There are two methods of GDP calculation: nominal GDP attempts to compare countries using current exchange rates to give an assessment of their clout within the global market. This naturally biases countries with stronger currencies.
Purchasing Power Parity or PPP GDP, on the other hand, tries to take into account that one dollar can buy more in some countries and less in others. It is a better gauge of the internal size of each market.
In the nominal GDP method, we can see that the developed world leads the pack, but that China has already broken into this exclusive club, and is now the second largest economy in the world by both measures.
When we look at PPP GDP, all of the BRIC countries (China, India, Brazil and Russia) are all within the top 10.
Here is the Top 10, as listed by PPP GDP, using 2010 GDP figures:
|Ranking||Country||Approximate GDP- Purchasing Power Parity|
|1||United States of America||$14,624,180,000,000 (that is $14.6 trillion dollars if you are trying to count zeros)|
While the US is still the world's dominant economy, and central to the global economic system thanks to the simple fact that the US dollar is the world's reserve currency (ie the currency that we all need in order to trade), we can clearly see that China's clout is rapidly growing. The numbers tell the story not just of the BRIC, but also the G2 or Chamerica, as some are calling the US/ China combo.
In the last few years we have also seen India overhaul Germany, and Russial and Brazil overtake the UK.
Indeed, according to current forecasts, by 2015 India will have overtaken Japan to be the third most important economy in the world, and Mexico will have entered the Top Ten - and kicked Italy out of that exclusive club,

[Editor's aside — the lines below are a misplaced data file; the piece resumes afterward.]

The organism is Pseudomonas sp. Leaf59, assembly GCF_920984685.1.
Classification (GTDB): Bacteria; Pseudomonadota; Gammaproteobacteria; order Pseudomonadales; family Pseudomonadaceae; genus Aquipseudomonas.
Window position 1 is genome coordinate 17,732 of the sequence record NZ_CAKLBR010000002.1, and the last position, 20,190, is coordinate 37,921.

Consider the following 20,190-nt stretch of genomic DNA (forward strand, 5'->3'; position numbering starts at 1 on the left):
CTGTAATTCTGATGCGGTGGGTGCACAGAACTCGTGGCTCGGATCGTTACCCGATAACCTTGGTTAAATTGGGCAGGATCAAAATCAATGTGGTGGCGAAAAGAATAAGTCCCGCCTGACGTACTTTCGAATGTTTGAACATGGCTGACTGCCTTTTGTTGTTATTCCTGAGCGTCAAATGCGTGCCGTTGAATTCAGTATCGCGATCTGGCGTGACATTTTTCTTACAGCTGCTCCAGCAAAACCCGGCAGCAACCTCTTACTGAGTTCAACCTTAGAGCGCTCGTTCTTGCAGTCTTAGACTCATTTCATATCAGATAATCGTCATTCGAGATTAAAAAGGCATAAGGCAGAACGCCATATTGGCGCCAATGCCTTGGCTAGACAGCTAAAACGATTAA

To give us a better global view, this map from the CIA World Factbook will help to illustrate the differences between calculating world GDP figures on a PPP or nominal basis.
A sectoral analysis of country GDP allows us to understand the paradigm shift now occurring within most world economies. Growth patterns generally show a shift from agriculture to manufacturing and ultimately to the services sector.
The following table shows the percentage of GDP contributed by each sector in the top ten economies of the world:
|Country||Contribution of Services Sector in GDP (estimated for 2007)||Contribution of Industrial Sector in GDP||Contribution of Agricultural Sector in GDP|
|United States of America||78.5%||20.6%||0.9%|
The growth rate of these economies is also an important factor, and is directly related to the overall development of a specific economy. Group of Seven Countries such as the United States, France, Italy and the United Kingdom all typically have smaller growth rates - usually in the region of about 2% per annum.
By contrast, emerging economies such as India and China have growth rates of around 8% to 11%, while the ‘new’ emerging economies may experience even more blistering growth rates. Developed countries have already reached a saturation point, and thus expand less than emerging economies, where possibilities and opportunities are ripe, investors are ready to take risks, and consumers are demanding more goods and services than ever before.